When you’re going through a divorce in Pennsylvania, there are a number of difficult decisions you and your former spouse must make, such as potential alimony payments and the division of marital property and assets. If you have children together, you’ll need to find a child custody arrangement that works well for all parties involved – including your kids.
The National Association of School Psychologists recommends that parents do their best to work out this arrangement by sitting down and determining what is in the best interests of their children. It’s important to try to shield children from conflict between you and your former spouse. If you’re able to reach a custody agreement through amicable means, you may file an order of custody with your local state court to finalize the terms.
However, sometimes couples going through divorce struggle with reaching an agreement when it comes to the custody and visitation of their children. In these situations, one party should file a complaint for custody or partial custody with a Pennsylvania state court. When this is done, the parents – or occasionally grandparents or other relatives – usually must attend a four-hour education seminar to help them better communicate and serve as co-parents.
The parents might also be ordered to attend mediation, a form of alternative dispute resolution in which a mediator helps both parties reach a sound agreement. If the parties cannot agree on a custody arrangement after mediation, they will attend a court hearing. This gives judges the ability to examine evidence to determine what is in the best interests of the children involved and make a ruling based on this information.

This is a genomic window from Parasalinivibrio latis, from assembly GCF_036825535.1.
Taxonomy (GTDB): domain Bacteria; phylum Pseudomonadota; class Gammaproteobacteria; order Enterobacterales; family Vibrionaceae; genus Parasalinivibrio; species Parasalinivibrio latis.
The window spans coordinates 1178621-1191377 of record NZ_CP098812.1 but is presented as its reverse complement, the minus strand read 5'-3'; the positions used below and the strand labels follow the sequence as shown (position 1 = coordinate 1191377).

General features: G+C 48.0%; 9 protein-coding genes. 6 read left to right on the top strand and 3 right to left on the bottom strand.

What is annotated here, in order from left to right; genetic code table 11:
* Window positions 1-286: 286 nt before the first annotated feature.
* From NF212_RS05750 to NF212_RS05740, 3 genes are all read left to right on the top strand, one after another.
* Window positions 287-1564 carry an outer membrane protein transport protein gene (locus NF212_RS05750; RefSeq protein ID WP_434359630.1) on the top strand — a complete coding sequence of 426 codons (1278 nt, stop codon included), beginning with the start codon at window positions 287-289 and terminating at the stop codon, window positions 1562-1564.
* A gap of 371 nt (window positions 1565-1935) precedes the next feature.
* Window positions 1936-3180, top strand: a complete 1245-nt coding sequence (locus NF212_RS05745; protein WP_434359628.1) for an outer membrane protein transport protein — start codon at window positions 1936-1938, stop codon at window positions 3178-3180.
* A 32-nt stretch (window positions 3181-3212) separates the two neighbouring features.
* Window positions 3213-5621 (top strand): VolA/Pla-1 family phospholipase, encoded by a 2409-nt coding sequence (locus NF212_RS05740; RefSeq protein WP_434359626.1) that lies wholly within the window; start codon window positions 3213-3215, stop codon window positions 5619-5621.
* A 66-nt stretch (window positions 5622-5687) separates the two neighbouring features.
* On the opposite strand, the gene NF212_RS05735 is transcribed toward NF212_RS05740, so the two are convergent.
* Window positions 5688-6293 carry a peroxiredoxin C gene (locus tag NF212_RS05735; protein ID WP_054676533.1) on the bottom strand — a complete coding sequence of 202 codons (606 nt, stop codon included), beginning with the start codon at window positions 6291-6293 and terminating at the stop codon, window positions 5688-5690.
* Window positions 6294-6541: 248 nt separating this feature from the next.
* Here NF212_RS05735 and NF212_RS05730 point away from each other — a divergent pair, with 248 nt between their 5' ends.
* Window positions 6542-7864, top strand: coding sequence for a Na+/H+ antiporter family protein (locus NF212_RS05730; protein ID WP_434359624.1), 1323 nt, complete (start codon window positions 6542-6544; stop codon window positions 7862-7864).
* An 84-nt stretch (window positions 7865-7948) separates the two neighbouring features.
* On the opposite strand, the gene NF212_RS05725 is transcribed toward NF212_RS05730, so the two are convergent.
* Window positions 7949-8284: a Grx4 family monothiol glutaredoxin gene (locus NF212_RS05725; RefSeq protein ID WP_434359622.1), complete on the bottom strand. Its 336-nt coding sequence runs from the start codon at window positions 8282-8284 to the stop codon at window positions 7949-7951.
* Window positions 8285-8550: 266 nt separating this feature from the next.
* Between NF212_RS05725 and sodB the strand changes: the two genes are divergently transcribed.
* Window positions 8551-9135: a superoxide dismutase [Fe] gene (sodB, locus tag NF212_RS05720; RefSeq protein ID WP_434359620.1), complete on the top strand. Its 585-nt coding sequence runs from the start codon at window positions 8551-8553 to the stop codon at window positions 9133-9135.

How Pennsylvania courts look at child custody
Generally, a judge will seek to facilitate a joint custody arrangement if at all possible. Most judges operate with the belief that a child should have a significant relationship with both parents. However, when courts examine evidence related to the fitness of a child’s parents in a custody battle, they consider a number of factors.
First, judges strive to set up an arrangement that’s in the best interest of the child, which can be difficult to do. Depending on their ages, this may involve interviews with kids to determine what they desire in terms of custody. Judges do not base their rulings on these interviews alone, but they could be a contributing factor.
Courts also examine both of the parents’ actions and the potential living situations of the children. When parents have a history of behaviors that could negatively impact a child, such as substance abuse, violence and arrests, they could have a difficult time obtaining custody arrangements that favor them.
Additionally, judges often seek to maintain the status quo if it is working, so if the children have been in a situation for a period of time in which they are flourishing and receiving love, care and attention, the court likely won’t wish to interrupt that. The same is true for maintaining housing arrangements in which siblings can stay together.
It is important to note that courts do not typically consider parents’ incomes beyond ensuring that they can meet a child’s basic needs. Further, courts no longer operate under the basis that kids should be with their mother most of the time, and instead do not factor in gender when reaching their decisions.
Custody battles can be stressful for both parents and children. If you are in the process of a divorce and would like to negotiate a sound custody arrangement, contact an experienced family law attorney in Reading, Pennsylvania.